|Control of toxic marine dinoflagellate blooms by serial parasitic killers|
Chambouvet, A.; Morin, P.; Marie, D.; Guillou, L. (2008). Control of toxic marine dinoflagellate blooms by serial parasitic killers. Science (Wash.) 322(5905): 1254-1257
In: Science (Washington). American Association for the Advancement of Science: New York, N.Y. ISSN 0036-8075, more
|Authors|| || Top |
- Chambouvet, A.
- Morin, P.
- Marie, D.
- Guillou, L.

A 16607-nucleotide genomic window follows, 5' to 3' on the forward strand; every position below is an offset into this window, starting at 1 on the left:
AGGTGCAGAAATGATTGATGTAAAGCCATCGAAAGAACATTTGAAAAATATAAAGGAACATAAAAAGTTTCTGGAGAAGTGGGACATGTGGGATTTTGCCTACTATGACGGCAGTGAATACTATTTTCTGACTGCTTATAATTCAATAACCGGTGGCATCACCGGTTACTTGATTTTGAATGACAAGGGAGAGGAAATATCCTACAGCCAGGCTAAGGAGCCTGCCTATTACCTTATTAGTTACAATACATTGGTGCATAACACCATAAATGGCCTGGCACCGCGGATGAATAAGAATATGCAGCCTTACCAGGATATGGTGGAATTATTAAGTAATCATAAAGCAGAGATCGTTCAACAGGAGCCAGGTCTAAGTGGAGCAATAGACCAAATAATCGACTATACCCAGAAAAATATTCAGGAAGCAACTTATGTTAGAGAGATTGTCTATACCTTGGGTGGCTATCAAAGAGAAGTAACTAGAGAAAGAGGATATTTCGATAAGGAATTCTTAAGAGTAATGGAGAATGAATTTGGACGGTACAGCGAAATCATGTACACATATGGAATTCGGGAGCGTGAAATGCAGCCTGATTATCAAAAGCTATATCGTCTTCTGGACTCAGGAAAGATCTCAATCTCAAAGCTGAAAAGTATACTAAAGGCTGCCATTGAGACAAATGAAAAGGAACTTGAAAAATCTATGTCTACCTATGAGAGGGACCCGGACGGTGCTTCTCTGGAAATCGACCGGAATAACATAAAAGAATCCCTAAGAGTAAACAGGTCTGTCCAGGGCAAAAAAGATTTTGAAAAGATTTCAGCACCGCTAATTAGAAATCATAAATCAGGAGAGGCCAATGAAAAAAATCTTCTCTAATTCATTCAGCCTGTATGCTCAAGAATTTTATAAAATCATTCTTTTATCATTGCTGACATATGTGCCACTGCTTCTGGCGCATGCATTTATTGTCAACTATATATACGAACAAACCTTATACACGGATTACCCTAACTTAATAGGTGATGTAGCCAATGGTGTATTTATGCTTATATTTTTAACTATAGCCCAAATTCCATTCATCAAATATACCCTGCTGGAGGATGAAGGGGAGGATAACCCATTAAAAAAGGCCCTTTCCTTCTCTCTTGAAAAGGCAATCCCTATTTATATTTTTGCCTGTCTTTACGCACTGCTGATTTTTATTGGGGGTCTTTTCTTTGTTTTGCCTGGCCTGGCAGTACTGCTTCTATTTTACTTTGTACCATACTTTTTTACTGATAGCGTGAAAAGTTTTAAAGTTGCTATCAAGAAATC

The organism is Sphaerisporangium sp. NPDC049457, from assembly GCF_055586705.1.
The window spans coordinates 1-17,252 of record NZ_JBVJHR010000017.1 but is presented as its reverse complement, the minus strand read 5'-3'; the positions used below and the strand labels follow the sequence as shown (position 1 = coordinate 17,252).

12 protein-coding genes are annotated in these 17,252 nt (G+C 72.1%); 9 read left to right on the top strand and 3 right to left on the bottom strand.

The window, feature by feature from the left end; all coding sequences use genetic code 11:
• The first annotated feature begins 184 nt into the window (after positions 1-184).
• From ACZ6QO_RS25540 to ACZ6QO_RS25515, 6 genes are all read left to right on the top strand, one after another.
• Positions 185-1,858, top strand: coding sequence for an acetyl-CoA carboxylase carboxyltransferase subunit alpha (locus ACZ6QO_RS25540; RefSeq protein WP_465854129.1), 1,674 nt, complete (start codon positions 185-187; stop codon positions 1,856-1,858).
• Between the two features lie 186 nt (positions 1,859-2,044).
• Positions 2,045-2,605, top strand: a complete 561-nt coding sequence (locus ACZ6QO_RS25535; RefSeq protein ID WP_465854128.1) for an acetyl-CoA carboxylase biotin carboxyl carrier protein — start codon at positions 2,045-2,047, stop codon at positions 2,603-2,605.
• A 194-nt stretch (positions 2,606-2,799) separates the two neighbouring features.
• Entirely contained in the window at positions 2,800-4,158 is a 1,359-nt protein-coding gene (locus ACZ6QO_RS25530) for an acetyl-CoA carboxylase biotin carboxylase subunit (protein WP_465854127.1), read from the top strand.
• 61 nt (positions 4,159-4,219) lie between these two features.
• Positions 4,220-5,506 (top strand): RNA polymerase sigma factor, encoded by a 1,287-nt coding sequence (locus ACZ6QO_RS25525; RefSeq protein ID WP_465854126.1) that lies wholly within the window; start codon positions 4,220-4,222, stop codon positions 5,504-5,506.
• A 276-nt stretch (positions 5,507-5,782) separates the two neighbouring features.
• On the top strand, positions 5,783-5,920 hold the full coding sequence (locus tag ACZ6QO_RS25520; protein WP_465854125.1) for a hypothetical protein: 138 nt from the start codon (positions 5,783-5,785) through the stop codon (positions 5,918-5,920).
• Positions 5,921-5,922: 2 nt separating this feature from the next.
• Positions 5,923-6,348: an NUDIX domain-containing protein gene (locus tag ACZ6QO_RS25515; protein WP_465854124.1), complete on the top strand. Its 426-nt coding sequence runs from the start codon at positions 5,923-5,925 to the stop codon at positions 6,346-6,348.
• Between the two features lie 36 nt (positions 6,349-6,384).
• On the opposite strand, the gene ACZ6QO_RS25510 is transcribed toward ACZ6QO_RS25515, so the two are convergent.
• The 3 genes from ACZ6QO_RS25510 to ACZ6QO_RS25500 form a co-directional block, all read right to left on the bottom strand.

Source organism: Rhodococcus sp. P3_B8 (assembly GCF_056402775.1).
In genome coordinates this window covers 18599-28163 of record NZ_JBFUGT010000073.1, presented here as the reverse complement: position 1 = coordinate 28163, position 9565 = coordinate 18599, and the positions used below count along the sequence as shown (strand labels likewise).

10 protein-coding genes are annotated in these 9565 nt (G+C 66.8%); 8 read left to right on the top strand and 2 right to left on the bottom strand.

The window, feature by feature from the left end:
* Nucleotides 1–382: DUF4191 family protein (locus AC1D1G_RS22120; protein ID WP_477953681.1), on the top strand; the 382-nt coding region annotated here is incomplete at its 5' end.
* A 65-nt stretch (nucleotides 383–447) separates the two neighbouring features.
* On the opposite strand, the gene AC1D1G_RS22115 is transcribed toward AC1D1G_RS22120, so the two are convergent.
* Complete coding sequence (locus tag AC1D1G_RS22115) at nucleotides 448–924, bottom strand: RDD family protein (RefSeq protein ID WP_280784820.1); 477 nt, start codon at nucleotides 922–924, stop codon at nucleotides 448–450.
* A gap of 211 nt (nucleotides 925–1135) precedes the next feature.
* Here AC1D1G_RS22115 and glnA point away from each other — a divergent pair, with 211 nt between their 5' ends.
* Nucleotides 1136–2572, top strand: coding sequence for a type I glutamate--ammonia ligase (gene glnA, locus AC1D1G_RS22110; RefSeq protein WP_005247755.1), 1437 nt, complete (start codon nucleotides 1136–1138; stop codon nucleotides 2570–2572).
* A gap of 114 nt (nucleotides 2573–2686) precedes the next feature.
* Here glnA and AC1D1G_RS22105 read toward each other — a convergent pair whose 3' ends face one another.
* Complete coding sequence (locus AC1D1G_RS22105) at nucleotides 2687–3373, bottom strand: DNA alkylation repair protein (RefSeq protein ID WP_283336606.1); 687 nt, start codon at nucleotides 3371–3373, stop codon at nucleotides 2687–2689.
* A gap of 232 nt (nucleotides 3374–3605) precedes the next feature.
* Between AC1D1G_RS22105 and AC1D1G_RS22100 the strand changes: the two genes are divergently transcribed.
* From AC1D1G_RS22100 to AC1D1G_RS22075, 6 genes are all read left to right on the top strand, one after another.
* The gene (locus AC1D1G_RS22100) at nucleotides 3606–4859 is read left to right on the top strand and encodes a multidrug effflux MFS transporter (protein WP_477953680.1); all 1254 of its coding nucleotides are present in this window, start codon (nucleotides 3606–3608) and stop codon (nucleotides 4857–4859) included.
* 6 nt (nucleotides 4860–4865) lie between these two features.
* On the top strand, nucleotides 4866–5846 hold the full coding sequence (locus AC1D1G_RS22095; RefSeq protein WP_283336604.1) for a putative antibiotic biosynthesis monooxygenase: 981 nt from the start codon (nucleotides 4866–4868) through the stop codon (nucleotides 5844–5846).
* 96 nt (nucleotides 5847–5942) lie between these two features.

The marine dinoflagellates commonly responsible for toxic red tides are parasitized by other dinoflagellate species. Using culture-independent environmental ribosomal RNA sequences and fluorescence markers, we identified host-specific infections among several species. Each parasitoid produces 60 to 400 offspring, leading to extraordinarily rapid control of the host's population. During 3 consecutive years of observation in a natural estuary, all dinoflagellates observed were chronically infected, and a given host species was infected by a single genetically distinct parasite year after year. Our observations in natural ecosystems suggest that although bloom-forming dinoflagellates may escape control by grazing organisms, they eventually succumb to parasite attack.